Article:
You’ve probably seen people settling in to sleep in the departure halls of major airports and some of them even bring sleeping bags – should you be doing it too?
Here’s a topic I often see discussed on online travel pages and something I’ve done quite often. Obviously, this is the most budget option you can do, as you save money on accommodation for the night, but is it reasonable?
The answer is, it depends on the circumstances. I prefer to do it if I have a very late or early morning flight, as I would be paying for a full night’s stay somewhere, while only using half of it. I also sometimes take a nap if the flight arrives too early, as there is no point in going to any city at 6am and chances are I haven’t gotten enough sleep the night before (I am chronically incapable of going to bed earlier if I have an early flight). However, it strongly depends on what kind of a person you are.
Pros and cons
Personally, I can sleep almost anywhere, unless it is too cold, which is why I frequently utilise overnight buses or trains. As I am quite small I can cram myself into any available chair without being uncomfortable and do not necessarily care if there is a bench to lay down on or not, which is how I save on not buying sleeping compartments on trains either. For anyone larger and taller than me, that might be quite uncomfortable and should be taken into consideration or you’ll get no sleep and feel horrible in the morning.
Additionally, consider your circumstances: if you are travelling with a group, sleeping in the airport is not the best option, as you could get thrown out for being loud and disturbing; if you are travelling solo, are you going to be nervous about your safety all night? Can you sleep with the bright lights on and the airport info announcements? Do you feel it is worth it depending on the possible accommodation costs?
Next, consider the airport in question: is it going to be open all night and what season is it? I prefer to go for the airports which are open 24 hours, just to be sure, and after me and my boyfriend almost froze in an airport in Estonia, I would not attempt it in winter or late autumn unless you can be sure there is heating. Is it safe to do so? Obviously you can never know for certain, but I would say most airports in Western countries should be safe, even for solo travellers.
Do they have any strange policies regarding overnight stays? All of the above and more can be on the sleepinginairports.net, where people can even leave reviews for a particular airport. As you can see, plenty of people do it all the time. I’ve seen travellers bring out sleeping bags, fluffy slippers and bath robes at larger international airports, but I personally prefer not to construct my own little camp right there.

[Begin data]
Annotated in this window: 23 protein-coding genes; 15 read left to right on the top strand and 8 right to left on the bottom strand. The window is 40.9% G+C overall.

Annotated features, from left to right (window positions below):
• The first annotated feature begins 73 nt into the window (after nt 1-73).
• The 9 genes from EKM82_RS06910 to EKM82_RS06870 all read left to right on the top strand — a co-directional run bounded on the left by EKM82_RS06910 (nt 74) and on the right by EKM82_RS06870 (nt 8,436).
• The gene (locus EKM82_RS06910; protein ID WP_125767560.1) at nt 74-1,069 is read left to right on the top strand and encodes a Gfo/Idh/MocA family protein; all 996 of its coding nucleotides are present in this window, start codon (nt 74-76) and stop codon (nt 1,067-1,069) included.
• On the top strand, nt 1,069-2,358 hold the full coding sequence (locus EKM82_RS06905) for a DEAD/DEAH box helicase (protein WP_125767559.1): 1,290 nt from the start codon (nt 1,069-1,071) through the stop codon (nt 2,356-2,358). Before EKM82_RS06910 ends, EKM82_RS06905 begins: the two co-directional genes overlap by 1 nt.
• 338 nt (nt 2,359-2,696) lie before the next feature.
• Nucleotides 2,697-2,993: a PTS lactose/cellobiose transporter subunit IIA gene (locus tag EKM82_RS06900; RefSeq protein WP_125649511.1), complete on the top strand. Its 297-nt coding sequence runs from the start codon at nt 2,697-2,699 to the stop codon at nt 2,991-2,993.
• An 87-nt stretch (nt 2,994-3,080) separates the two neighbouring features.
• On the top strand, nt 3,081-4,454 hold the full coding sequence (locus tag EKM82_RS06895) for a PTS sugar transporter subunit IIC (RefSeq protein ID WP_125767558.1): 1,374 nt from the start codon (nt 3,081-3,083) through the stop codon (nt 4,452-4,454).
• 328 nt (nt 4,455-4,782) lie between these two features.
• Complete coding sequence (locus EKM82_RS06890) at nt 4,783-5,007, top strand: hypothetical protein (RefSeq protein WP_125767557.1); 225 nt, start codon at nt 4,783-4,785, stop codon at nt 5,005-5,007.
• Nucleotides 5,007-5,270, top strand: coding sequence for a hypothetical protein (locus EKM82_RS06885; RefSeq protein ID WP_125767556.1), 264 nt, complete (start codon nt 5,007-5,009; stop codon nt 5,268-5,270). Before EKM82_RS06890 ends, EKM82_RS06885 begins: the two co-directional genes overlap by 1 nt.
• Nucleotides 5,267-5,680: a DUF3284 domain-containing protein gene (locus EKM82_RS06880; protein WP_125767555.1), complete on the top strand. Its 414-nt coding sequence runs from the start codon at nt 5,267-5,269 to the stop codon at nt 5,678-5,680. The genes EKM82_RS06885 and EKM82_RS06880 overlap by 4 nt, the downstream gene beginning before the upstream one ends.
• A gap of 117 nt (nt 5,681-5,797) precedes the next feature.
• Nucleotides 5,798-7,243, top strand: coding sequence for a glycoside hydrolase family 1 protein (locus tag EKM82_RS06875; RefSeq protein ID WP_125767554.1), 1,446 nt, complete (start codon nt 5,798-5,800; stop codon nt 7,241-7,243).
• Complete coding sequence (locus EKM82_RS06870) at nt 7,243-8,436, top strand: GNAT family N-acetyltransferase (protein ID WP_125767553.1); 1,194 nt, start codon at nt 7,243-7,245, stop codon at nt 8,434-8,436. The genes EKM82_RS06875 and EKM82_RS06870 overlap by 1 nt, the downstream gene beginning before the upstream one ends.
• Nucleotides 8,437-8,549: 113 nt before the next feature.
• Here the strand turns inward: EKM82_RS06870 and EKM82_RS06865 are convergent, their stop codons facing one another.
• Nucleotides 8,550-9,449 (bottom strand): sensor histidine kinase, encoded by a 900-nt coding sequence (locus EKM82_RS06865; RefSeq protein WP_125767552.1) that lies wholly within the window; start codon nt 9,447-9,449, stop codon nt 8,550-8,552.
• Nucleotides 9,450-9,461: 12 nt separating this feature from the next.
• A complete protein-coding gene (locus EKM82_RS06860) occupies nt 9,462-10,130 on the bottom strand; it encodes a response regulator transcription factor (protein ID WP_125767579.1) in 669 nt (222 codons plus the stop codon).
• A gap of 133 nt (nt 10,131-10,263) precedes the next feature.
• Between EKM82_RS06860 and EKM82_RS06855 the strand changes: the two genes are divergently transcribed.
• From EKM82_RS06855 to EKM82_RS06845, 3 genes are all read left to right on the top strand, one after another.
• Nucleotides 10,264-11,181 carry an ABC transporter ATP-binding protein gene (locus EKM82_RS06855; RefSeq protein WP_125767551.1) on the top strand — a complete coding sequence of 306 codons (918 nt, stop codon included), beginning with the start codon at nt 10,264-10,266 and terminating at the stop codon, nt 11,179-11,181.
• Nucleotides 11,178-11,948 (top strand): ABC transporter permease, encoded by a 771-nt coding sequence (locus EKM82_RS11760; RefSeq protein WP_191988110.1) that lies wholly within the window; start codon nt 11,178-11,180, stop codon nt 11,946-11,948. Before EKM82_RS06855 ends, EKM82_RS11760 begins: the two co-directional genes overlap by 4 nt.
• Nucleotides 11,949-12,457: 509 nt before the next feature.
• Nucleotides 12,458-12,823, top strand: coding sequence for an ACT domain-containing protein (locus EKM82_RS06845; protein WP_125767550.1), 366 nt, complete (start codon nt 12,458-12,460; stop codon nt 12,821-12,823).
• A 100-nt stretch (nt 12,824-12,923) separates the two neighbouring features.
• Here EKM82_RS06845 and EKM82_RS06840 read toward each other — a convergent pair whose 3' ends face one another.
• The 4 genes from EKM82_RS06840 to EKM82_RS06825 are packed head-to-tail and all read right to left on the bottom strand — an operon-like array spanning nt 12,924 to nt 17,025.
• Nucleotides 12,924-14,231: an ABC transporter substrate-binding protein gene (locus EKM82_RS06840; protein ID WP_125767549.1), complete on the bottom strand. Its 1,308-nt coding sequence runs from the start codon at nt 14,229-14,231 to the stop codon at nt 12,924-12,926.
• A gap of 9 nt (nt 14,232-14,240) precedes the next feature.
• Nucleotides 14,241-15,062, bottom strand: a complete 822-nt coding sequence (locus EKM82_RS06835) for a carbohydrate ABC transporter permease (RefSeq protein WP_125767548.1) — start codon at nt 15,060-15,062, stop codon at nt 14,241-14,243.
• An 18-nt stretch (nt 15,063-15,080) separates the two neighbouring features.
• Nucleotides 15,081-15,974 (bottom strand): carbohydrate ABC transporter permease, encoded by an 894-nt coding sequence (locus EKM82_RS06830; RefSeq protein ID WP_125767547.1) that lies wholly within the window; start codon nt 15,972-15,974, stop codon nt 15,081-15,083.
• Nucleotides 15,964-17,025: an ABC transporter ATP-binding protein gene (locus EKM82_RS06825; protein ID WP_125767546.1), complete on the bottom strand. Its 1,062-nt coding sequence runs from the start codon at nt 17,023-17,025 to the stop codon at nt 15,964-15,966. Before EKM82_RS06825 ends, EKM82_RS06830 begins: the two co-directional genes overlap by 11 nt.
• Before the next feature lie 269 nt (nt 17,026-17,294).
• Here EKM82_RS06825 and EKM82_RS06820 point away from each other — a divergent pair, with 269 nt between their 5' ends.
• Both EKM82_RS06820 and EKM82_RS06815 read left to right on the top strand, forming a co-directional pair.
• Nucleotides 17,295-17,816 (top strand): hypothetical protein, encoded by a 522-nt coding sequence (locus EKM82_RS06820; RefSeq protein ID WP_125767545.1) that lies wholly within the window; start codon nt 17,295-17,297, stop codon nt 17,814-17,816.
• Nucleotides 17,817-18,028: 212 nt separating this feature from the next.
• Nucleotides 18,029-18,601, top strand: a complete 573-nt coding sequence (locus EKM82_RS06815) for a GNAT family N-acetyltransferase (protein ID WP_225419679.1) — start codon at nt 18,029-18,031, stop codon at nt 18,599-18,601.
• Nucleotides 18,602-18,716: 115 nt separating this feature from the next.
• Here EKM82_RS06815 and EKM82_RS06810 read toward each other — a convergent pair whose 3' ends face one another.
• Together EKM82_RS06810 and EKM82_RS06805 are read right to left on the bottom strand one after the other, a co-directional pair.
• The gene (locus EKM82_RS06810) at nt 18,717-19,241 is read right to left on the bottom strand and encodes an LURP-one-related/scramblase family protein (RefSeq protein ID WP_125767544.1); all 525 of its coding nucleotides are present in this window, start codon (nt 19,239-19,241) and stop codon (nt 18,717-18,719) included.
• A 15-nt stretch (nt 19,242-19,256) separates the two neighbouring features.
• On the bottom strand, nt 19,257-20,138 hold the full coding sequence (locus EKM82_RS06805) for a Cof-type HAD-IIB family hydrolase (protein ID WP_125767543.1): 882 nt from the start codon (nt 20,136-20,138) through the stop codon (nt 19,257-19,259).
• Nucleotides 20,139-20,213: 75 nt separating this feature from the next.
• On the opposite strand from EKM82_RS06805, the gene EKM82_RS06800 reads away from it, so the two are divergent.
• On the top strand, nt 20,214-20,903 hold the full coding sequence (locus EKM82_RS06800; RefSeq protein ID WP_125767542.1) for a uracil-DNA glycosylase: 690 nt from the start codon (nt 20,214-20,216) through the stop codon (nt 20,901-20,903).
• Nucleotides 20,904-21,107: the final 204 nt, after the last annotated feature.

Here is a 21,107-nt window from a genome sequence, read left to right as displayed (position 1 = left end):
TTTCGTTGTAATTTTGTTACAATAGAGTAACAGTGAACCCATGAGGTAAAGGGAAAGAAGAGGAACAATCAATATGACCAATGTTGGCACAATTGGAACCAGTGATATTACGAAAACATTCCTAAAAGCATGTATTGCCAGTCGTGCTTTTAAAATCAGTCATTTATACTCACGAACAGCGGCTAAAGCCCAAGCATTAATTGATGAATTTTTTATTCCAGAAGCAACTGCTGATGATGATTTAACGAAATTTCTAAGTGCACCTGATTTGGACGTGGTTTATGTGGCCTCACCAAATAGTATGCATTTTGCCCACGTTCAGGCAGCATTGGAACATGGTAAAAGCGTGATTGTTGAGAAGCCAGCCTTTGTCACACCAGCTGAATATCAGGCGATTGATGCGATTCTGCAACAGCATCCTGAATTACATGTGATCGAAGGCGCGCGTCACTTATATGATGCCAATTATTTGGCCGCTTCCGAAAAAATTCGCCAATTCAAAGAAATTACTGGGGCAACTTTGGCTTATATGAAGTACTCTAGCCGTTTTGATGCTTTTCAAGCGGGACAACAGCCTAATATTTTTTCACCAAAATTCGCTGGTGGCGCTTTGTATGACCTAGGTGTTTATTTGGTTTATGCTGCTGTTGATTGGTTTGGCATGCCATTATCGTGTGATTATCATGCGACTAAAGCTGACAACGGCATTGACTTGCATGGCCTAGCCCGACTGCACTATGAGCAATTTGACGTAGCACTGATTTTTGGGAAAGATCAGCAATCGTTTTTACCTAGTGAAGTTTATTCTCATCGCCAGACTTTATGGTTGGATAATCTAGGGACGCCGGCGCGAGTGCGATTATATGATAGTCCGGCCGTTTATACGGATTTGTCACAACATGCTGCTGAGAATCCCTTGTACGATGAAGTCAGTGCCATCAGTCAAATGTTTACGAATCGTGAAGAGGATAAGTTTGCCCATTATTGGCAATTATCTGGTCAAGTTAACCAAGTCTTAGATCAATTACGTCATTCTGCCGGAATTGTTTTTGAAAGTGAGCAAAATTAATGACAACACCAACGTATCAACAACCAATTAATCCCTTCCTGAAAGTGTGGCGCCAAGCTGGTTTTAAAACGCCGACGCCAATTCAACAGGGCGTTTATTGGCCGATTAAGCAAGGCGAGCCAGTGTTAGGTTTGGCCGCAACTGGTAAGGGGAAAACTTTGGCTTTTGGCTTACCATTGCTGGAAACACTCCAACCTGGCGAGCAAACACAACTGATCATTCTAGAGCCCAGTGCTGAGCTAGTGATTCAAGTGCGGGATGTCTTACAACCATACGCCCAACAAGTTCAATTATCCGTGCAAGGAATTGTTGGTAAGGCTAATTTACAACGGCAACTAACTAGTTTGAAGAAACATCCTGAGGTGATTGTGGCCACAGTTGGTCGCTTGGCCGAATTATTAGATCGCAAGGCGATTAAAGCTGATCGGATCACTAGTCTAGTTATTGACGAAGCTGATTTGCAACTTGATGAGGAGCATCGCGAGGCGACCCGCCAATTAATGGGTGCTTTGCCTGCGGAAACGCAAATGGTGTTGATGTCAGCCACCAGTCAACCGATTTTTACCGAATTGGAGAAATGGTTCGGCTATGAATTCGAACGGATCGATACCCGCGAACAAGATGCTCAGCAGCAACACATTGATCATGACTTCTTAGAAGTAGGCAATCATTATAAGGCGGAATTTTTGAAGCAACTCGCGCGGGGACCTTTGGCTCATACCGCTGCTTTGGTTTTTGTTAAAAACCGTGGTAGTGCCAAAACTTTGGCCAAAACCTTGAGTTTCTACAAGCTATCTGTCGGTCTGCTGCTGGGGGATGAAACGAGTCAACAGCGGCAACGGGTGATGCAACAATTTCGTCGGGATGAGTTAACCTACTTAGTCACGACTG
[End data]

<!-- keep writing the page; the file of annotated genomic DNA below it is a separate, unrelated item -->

So, whether you should do it or not, is up to you. It is cost efficient, but it is also not nearly as comfortable as even the cheapest hostel dorm room. However, you can sometimes meet fun people or get free coffee from airport staff or cafes in exchange for helping them open up and you avoid all the pesky check-in lines. No matter what you decide, it is important to stay safe. Airports are hotspots for thieves and occasionally homeless people looking for shelter, which can be nerve racking or downright dangerous for solo travellers.
Tips for sleeping in airports
Here are some of my tips for sleeping in the airports as safe and comfortable as possible
- If you are travelling solo, pick a well-lit spot close to the security officers or the border police and as far away from the entrance as possible. Do that anyway, even if you are not alone.
- Check if there is anyone else preparing for an overnight stay and go over to say “Hi!”, as there is strength in numbers.
- Sleep on your luggage, and I do mean that literally: use your backpack as a pillow, hug it and keep your documents, money and other valuables inside your clothes. If you have check-in luggage, try to place it directly under you or somehow next to your head, but ultimately you’ll have to trust fate.
- Put on extra layers of clothing, as many airports turn down the heating during the night and it also softens the hard benches.
- Try not to go to the toilet during the night, as you should not leave your luggage unattended and airport toilets at night are shady.
- Set an alarm for your flight.
P. S.: All of this pretty much applies to sleeping in the bus or train stations as well, but those tend to be much shadier and less safe, as they’re more open and often don’t have security guards. They can get filled with homeless people at night and there are usually all sorts of weird people passing through, so as a solo female traveller I generally try to avoid sleeping there, unless it’s an emergency.
I hope this has helped you decide on the topic and let me know if you have any other tips or experiences in the comments!
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